The board of General Motors, the world's largest car maker, overruled the scepticism of its chief executive Rick Wagoner and promised to pursue talks about a global alliance with Renault and Nissan "with an open mind".
But after a board meeting yesterday, the embattled Mr Wagoner said he would be leading the talks, easing speculation that he could be sidelined during the process and eventually pushed out all together.
He has come under fire from the rebel shareholder Kirk Kerkorian, who says a restructuring plan at the ailing car maker is not progressing fast enough. Mr Kerkorian, who owns 9.9 per cent of GM, tried to bounce the company into the Nissan-Renault alliance by making his plan public last week.
Mr Wagoner said: "We periodically receive interesting proposals and we owe it to the company and its shareholders to explore how they might work, and to objectively weigh the potential benefits and issues that each might present."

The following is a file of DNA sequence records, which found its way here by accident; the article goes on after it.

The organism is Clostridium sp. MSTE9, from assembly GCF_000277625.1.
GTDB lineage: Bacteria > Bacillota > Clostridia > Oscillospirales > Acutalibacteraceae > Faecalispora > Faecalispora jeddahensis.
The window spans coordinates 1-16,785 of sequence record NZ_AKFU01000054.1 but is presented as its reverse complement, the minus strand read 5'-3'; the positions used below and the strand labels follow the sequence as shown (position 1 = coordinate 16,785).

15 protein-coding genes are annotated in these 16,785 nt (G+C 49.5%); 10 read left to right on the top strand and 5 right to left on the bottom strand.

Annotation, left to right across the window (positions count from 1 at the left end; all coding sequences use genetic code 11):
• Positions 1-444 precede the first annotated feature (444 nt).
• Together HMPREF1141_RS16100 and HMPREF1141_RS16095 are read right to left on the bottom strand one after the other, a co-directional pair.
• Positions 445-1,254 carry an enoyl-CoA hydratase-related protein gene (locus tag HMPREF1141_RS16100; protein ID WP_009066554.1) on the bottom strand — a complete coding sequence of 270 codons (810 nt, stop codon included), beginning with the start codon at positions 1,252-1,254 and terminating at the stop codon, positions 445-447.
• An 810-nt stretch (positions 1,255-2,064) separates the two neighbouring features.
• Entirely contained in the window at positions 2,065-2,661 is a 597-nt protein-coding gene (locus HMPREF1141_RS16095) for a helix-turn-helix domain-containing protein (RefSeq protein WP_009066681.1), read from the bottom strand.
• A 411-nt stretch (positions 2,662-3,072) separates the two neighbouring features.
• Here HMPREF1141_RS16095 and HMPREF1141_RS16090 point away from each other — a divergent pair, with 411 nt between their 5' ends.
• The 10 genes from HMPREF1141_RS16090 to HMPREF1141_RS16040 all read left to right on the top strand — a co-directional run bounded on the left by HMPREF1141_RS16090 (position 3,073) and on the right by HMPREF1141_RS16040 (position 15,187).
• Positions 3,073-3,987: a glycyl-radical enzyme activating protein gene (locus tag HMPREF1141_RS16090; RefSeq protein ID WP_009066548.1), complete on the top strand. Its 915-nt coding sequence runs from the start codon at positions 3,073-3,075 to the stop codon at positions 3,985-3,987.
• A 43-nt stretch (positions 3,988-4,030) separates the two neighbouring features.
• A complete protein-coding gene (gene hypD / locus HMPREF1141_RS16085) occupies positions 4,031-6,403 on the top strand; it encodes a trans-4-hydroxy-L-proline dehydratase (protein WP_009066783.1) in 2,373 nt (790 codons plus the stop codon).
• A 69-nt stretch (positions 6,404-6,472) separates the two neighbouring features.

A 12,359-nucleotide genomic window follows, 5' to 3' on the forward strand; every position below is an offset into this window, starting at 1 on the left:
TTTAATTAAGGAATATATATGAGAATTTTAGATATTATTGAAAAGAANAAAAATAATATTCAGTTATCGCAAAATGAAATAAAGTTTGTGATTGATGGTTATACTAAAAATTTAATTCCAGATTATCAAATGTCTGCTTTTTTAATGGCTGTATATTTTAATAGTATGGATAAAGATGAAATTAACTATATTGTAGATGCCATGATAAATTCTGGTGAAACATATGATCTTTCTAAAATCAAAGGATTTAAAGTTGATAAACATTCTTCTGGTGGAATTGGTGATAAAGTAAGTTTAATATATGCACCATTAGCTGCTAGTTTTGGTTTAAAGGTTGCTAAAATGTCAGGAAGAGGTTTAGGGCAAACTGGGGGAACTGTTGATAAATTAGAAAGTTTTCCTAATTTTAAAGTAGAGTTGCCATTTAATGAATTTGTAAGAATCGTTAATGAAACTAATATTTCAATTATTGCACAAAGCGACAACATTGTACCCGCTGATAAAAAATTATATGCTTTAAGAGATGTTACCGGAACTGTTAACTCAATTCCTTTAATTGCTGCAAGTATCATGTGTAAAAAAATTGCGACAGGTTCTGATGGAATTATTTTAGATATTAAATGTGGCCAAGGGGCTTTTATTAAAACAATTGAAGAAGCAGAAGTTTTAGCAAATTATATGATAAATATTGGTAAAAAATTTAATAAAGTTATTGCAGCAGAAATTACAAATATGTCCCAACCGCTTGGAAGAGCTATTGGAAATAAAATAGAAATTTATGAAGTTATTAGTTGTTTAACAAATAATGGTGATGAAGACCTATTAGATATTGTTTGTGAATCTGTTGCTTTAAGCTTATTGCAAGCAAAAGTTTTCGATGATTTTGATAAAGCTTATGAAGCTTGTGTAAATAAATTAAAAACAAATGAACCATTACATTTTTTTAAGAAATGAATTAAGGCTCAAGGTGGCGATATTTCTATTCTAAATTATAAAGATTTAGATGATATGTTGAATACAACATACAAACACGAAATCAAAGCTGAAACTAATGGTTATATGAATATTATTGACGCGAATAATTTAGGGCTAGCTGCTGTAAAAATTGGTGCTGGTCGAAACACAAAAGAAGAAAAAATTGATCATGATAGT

Nissan and Renault collaborate on the design of new vehicles and many of their models use common parts, cutting manufacturing costs and enabling the pair to squeeze better prices from suppliers. The deal revived the fortunes of Nissan and turned its chief executive Carlos Ghosn into the most sought-after executive in the car industry. He also now heads Renault, and would be expected to take a significant role at GM if it joins the alliance.
Mr Wagoner will meet Mr Ghosn in Detroit next Friday and talks are likely to continue through the summer. "General Motors has a lot of experience with different types of alliances, and some have provided significant benefits to GM's competitive position and financial strength," Mr Wagoner said. "We will enter into discussions with the managements of Renault and Nissan with an open mind - eager to hear their ideas of how an alliance between our companies might work to our mutual benefit."
Fritz Henderson, GM's chief financial officer and a potential successor to Mr Wagoner, had previously been expected to lead the group of executives and advisers looking at the possibility of a deal. The decision to interpose Mr Wagoner eased speculation over his position but also emphasised the seriousness with which the alliance proposal is being taken by the board.
Mr Wagoner's own plan to revive GM - which involves the closure of a dozen factories and 30,000 job losses - is running ahead of schedule but the company is continuing to lose money. Some analysts still believe it is at risk of falling into bankruptcy if it cannot stem its market share losses in the US.Reuse content